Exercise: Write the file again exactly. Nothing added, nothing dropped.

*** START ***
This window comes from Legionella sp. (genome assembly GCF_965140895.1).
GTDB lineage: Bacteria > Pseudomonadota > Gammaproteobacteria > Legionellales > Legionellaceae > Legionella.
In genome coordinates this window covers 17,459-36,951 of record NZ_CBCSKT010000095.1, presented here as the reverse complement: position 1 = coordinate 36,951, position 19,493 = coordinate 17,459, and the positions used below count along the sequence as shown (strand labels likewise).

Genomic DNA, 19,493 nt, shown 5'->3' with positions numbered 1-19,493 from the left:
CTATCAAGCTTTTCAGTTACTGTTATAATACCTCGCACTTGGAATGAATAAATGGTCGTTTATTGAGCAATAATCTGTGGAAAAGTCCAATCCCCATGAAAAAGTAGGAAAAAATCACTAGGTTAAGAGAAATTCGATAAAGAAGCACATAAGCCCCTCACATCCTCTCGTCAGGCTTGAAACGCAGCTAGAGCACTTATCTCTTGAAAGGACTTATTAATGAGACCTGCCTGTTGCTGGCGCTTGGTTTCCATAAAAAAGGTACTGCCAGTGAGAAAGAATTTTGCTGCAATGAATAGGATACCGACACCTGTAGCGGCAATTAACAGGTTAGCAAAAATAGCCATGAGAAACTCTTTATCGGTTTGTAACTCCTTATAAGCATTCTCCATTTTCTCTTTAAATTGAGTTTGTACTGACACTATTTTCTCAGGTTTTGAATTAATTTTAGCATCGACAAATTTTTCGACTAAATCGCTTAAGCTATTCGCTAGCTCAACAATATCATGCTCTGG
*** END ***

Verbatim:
This window comes from Legionella sp. (genome assembly GCF_965140895.1).
GTDB lineage: Bacteria > Pseudomonadota > Gammaproteobacteria > Legionellales > Legionellaceae > Legionella.
In genome coordinates this window covers 17,459-36,951 of record NZ_CBCSKT010000095.1, presented here as the reverse complement: position 1 = coordinate 36,951, position 19,493 = coordinate 17,459, and the positions used below count along the sequence as shown (strand labels likewise).

Genomic DNA, 19,493 nt, shown 5'->3' with positions numbered 1-19,493 from the left:
CTATCAAGCTTTTCAGTTACTGTTATAATACCTCGCACTTGGAATGAATAAATGGTCGTTTATTGAGCAATAATCTGTGGAAAAGTCCAATCCCCATGAAAAAGTAGGAAAAAATCACTAGGTTAAGAGAAATTCGATAAAGAAGCACATAAGCCCCTCACATCCTCTCGTCAGGCTTGAAACGCAGCTAGAGCACTTATCTCTTGAAAGGACTTATTAATGAGACCTGCCTGTTGCTGGCGCTTGGTTTCCATAAAAAAGGTACTGCCAGTGAGAAAGAATTTTGCTGCAATGAATAGGATACCGACACCTGTAGCGGCAATTAACAGGTTAGCAAAAATAGCCATGAGAAACTCTTTATCGGTTTGTAACTCCTTATAAGCATTCTCCATTTTCTCTTTAAATTGAGTTTGTACTGACACTATTTTCTCAGGTTTTGAATTAATTTTAGCATCGACAAATTTTTCGACTAAATCGCTTAAGCTATTCGCTAGCTCAACAATATCATGCTCTGG